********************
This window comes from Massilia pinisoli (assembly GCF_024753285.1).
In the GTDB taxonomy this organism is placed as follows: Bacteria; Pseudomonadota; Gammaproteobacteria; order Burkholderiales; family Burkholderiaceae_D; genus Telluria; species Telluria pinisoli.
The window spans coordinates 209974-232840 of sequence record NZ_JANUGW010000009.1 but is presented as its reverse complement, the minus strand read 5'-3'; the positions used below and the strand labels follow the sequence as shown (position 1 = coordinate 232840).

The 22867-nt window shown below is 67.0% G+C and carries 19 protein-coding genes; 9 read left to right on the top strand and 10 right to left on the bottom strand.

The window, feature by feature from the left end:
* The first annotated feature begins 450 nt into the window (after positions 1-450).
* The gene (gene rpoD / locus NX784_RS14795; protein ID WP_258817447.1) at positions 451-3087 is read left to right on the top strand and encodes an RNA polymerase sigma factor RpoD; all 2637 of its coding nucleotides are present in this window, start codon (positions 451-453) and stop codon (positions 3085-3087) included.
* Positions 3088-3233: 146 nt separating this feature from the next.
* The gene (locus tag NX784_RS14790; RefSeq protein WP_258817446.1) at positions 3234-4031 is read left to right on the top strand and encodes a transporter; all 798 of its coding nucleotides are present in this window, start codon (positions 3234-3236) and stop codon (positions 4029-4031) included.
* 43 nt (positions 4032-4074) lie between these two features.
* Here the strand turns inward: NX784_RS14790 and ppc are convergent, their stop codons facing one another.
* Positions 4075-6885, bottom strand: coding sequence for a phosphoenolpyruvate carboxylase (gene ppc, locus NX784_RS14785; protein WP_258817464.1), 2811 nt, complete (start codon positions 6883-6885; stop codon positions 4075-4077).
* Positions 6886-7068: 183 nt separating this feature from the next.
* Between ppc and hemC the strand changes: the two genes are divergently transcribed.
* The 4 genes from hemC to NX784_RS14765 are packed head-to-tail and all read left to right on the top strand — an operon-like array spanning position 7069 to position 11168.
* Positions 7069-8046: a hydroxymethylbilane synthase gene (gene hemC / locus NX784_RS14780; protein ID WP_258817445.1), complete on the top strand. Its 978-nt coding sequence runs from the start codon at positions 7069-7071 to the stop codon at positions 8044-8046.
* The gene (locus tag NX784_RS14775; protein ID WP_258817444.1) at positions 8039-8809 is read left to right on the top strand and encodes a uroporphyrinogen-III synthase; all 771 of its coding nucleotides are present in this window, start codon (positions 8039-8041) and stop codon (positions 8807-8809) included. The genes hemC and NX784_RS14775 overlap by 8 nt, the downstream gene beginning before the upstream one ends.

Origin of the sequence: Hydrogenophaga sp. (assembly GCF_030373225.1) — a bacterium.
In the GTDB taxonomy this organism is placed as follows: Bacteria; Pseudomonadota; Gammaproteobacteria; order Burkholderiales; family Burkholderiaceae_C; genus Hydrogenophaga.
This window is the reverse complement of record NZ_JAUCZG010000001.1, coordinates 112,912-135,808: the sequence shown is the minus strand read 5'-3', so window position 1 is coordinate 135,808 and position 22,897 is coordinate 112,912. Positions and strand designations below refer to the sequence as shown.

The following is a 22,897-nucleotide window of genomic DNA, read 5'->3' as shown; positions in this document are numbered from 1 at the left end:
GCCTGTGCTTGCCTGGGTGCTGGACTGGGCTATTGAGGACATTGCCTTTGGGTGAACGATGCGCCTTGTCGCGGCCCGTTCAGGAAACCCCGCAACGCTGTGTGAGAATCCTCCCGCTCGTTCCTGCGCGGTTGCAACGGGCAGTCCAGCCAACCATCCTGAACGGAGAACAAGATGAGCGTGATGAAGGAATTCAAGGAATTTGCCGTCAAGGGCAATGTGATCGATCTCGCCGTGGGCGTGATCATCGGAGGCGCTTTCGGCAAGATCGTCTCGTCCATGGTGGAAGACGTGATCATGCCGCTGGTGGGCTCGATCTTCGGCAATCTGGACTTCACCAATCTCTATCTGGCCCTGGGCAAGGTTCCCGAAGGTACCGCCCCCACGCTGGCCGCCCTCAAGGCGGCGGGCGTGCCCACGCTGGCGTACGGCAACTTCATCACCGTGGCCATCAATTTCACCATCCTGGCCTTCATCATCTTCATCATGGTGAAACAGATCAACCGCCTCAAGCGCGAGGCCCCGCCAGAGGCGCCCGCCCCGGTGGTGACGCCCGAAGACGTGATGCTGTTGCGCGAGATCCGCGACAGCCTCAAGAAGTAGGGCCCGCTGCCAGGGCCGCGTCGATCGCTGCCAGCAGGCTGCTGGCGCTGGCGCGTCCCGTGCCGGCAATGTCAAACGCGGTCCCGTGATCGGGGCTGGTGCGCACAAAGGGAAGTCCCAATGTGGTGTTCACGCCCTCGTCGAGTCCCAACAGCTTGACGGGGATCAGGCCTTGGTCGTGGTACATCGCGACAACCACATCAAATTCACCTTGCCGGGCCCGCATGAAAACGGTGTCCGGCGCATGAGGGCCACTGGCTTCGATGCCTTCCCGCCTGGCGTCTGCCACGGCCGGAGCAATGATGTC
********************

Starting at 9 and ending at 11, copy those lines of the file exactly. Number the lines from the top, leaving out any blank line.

* The gene (locus tag NX784_RS14790; RefSeq protein WP_258817446.1) at positions 3234-4031 is read left to right on the top strand and encodes a transporter; all 798 of its coding nucleotides are present in this window, start codon (positions 3234-3236) and stop codon (positions 4029-4031) included.
* 43 nt (positions 4032-4074) lie between these two features.
* Here the strand turns inward: NX784_RS14790 and ppc are convergent, their stop codons facing one another.